Embracing creativity through writing

Parashar Bharadwaj, Staff Writer

Rachel Gunawan

Artists and writers at Northwood received recognition in the 2022 Scholastic Art and Writing Awards, demonstrating their writing talents that often go unnoticed during the school year. 

The Scholastic Art and Writing Awards, spanning from December 2021 to February 2022, is an annual competition that allows for teens to express their creativity through original work. Students can enter in a total of 28 categories, ranging from critical essays to digital art and even jewelry, in order to gain three types of distinction at the regional level: the Gold Key, Silver Key and honorable mentions for each category. 

Northwood students entered in mostly writing events such as critical essays, poetry and science fiction, earning seven Gold Keys, 10 Silver Keys and eight honorable mentions. Beyond the awards, Northwood students enjoyed the literary freedom that came with entering the competition, enabling them to unleash their creativity to the fullest. 

“I think the process was a lot more enjoyable when I started writing for fun rather than receiving an award,” Gold Key winner junior Elaine Pan said. “I brain dump everything I want to write about on a piece of paper, and start writing to see where my mind takes me. Sometimes I end up with multiple versions of submissions because my ideas develop in different ways.”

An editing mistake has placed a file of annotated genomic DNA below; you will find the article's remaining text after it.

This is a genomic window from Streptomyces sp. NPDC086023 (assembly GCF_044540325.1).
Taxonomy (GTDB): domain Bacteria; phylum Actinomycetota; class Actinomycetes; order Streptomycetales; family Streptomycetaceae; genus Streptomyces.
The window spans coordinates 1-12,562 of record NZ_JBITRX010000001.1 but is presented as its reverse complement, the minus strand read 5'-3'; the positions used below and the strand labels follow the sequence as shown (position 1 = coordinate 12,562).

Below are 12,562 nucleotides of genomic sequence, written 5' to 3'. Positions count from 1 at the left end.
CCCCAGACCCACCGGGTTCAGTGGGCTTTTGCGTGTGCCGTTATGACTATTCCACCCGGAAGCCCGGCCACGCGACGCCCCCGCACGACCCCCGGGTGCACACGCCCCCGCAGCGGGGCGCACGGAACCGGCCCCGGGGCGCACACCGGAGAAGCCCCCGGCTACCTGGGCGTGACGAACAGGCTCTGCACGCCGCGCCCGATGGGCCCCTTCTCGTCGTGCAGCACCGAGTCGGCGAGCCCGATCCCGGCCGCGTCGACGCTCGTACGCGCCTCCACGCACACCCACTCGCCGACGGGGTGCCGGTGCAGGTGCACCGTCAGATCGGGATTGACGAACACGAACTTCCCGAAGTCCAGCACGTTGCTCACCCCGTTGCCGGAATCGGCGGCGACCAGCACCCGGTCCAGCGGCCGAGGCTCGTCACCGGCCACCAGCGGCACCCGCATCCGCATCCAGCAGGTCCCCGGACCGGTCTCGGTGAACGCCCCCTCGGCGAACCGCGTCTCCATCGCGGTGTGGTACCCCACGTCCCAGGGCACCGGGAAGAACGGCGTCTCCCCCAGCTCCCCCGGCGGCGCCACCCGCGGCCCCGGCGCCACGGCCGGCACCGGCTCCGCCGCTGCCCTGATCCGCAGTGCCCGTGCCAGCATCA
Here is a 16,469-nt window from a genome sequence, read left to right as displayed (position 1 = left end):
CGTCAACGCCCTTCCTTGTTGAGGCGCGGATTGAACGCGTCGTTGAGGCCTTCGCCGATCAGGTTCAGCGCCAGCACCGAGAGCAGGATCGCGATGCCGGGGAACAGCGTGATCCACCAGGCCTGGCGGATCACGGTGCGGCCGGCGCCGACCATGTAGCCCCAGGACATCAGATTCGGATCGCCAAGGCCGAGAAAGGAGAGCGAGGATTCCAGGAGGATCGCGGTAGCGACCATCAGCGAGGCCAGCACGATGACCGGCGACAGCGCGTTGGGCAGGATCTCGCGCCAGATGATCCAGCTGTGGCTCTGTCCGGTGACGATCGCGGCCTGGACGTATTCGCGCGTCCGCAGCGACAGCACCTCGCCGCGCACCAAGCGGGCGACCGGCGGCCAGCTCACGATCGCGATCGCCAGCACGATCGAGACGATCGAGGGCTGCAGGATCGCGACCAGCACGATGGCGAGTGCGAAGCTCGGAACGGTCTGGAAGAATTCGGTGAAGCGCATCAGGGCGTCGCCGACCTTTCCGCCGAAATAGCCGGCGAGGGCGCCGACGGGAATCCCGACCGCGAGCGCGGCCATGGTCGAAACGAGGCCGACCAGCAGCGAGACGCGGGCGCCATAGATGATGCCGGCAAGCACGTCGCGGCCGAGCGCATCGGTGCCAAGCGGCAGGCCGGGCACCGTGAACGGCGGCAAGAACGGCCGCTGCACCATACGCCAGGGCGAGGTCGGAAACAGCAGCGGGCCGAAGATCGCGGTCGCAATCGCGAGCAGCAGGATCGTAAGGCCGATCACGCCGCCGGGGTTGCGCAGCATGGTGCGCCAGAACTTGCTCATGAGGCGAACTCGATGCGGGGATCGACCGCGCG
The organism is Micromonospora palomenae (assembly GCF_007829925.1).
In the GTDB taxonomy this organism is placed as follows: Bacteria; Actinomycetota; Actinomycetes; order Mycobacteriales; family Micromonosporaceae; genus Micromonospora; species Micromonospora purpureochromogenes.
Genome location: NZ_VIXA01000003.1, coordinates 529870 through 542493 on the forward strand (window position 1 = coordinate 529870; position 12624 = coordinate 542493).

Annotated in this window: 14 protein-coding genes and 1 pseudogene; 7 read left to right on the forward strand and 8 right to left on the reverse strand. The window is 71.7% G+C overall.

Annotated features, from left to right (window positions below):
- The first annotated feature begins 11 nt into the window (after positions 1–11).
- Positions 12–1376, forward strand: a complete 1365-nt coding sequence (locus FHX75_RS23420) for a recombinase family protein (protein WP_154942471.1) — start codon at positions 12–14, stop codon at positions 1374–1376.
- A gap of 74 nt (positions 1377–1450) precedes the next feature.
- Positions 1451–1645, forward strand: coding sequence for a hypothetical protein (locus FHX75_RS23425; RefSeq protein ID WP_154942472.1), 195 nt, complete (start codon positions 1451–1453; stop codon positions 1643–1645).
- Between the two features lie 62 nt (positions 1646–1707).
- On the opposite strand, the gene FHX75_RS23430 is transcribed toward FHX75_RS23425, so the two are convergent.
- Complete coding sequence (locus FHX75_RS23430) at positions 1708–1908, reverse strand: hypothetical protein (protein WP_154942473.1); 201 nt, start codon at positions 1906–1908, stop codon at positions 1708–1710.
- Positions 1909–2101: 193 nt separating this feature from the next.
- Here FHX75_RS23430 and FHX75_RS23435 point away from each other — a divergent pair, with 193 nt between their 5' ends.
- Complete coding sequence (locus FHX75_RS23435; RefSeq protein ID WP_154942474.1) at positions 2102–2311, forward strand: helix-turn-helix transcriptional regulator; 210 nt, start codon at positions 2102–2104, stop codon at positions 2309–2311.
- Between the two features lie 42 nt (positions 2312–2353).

And these different developments are well catered to due to the Scholastic Art and Writing Awards’ broad variety of categories, letting applicants display their talent in ways that best suit them. 

“In English classes, we have to follow super strict academic guidelines and mainly write essays, so it was super refreshing to be able to venture out of that category, both in writing style and topic,” Silver Key winner senior Kaitlyn Cui said. “Poetry is such a liberating genre that encourages writers to break out of their comfort zone, embracing unconventionality.”

Another aspect where traditional English and history classes often fall short is in student expression. Writing about the American Revolution and Macbeth can help students solidify writing techniques, but the constricting structure of in-class essays and document based questions  prevents students from creating around their passions and interests. On the other hand, creative writing allows students to speak and create discussion over topics that mean the most to them. 

 “A lot of the poems I wrote for the competition centered around my passion for social justice, a topic that I otherwise wouldn’t be able to explore through writing at school,” Cui said. “There’s 28 categories you can compete in, from fashion and industrial design to writing science fiction; You’ll grow not just as an artist or writer, but you’ll also strengthen critical thinking and your personal voice.”

The National Awards will be announced on March 23, as Gold Key recipients hope to receive a Gold or Silver Medal as well as scholarship awards.